The Obama administration flirted with the idea of sanctioning the Iranian Central Bank, with Treasury Undersecretary David Cohen saying that they were “looking very actively” at imposing such measures. But officials have since warned against the broad sanctions.
Director of the Treasury’s Office of Foreign Assets Control Adam Szubin said this week at a House of Representatives hearing that the Central Bank sanctions could actually benefit Iran and hurt the U.S. and global economies by causing oil prices to spike:
There are very real scenarios in which an oil spike might hit. [...]
If there is a hike in the price of oil, Iran gains. If there is a spike in the price of oil…there could be profound harm to the global economic recovery and a windfall to Iran.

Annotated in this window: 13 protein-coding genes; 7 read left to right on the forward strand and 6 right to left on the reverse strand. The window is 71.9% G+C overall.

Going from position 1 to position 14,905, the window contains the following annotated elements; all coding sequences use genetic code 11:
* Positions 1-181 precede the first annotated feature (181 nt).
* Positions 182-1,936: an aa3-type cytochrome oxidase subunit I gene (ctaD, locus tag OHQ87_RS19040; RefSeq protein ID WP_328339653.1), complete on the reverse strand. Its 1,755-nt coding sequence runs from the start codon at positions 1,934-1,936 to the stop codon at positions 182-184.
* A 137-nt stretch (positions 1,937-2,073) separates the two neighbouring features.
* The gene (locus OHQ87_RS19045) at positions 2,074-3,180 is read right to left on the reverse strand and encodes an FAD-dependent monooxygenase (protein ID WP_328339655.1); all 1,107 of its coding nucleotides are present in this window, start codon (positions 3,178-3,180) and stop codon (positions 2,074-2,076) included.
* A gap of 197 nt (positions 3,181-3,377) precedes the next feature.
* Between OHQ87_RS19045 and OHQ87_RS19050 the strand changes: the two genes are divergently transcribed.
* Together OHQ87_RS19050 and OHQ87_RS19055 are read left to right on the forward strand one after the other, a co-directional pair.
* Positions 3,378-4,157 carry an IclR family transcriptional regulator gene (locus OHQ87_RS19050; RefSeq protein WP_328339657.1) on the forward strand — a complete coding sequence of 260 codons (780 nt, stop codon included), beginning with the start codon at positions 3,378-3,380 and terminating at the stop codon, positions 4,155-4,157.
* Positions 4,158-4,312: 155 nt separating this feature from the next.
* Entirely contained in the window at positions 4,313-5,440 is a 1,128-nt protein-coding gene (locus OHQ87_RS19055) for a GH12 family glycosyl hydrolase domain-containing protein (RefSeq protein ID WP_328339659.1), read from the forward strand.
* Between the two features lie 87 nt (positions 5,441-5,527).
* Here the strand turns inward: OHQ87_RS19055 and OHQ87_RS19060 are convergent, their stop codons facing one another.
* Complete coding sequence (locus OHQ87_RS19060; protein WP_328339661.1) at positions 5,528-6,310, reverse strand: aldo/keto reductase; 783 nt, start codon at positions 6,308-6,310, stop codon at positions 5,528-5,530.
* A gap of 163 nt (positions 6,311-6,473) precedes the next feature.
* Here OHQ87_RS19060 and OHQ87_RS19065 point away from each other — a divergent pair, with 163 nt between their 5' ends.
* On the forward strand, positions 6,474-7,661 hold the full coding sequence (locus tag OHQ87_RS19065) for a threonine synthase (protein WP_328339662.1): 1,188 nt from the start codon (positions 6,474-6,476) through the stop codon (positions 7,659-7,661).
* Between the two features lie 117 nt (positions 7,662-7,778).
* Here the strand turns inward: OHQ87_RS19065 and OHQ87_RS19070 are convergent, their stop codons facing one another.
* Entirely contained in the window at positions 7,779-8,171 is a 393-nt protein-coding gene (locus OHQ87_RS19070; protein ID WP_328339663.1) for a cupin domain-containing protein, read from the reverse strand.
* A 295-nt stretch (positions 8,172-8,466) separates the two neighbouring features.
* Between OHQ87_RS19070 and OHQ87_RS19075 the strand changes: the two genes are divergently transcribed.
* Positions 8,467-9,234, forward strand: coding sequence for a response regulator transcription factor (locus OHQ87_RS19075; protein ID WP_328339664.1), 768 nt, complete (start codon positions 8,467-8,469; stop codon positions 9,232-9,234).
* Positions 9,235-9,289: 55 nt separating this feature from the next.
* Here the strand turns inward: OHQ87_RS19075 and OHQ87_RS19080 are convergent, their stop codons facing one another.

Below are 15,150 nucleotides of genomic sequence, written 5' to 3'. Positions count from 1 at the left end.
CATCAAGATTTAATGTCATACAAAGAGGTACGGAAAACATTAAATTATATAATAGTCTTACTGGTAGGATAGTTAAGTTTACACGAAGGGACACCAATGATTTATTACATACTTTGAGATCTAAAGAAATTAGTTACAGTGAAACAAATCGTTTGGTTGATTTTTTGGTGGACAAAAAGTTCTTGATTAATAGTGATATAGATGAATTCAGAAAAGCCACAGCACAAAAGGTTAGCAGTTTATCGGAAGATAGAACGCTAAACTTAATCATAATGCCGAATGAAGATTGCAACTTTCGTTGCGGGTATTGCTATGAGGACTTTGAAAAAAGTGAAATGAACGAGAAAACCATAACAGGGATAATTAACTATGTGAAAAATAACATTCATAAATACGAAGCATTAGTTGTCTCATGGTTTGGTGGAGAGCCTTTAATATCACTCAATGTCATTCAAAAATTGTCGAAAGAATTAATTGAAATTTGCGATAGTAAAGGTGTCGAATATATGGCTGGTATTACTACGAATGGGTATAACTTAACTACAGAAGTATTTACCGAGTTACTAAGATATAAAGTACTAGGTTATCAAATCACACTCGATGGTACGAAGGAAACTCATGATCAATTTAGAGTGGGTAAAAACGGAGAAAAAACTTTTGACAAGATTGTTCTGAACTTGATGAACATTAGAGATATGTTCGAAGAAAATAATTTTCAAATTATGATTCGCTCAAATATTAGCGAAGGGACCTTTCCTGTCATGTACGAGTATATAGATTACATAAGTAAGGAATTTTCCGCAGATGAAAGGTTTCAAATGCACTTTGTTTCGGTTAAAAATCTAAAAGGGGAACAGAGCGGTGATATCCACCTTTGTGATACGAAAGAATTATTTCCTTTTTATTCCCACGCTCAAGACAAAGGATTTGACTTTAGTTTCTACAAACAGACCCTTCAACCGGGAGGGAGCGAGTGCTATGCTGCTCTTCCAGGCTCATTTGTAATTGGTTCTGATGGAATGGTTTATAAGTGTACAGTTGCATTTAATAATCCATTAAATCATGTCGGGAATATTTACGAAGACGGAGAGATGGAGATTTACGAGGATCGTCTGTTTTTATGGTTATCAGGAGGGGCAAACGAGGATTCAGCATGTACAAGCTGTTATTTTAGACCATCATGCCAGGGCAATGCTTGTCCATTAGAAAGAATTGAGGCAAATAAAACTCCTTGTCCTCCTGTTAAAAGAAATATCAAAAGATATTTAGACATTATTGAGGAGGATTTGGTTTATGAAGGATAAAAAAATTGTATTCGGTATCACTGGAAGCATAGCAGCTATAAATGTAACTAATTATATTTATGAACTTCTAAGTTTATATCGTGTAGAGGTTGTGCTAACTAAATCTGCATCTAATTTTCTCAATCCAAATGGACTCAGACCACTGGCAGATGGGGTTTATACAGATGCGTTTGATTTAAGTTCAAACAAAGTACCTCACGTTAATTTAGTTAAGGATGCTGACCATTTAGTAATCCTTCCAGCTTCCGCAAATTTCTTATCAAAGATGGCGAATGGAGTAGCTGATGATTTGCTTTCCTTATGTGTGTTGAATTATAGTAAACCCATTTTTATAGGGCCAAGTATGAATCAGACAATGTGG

The amendment also constricts the administration’s ability to conduct its foreign policy. In most matters, the president is afforded a foreign policy waiver to free his hand to make policy and maintain relations with other countries. But the Kirk amendment “require(s) the President to impose sanctions on foreign financial institutions that conduct transactions with the Central Bank of Iran.” The waiver, in this case, lasts only 60 days and must be renewed and certified to Congress, and only in the case that allowing the financial transactions is “necessary to the national security interest of the United States.”
The sanctions, however, could be difficult to implement. “[F]oreign financial institutions that conduct transactions with the Central Bank of Iran” might include entities such as European central banks that are conducting what, according to their own and international laws, are completely legal business in and with Iran that is routed through the central bank.
This summer, more than 90 senators signed onto a letter to Obama, led by Kirk and Sen. Chuck Schumer (D-NY) supporting the notion of sanctioning Iran’s central bank.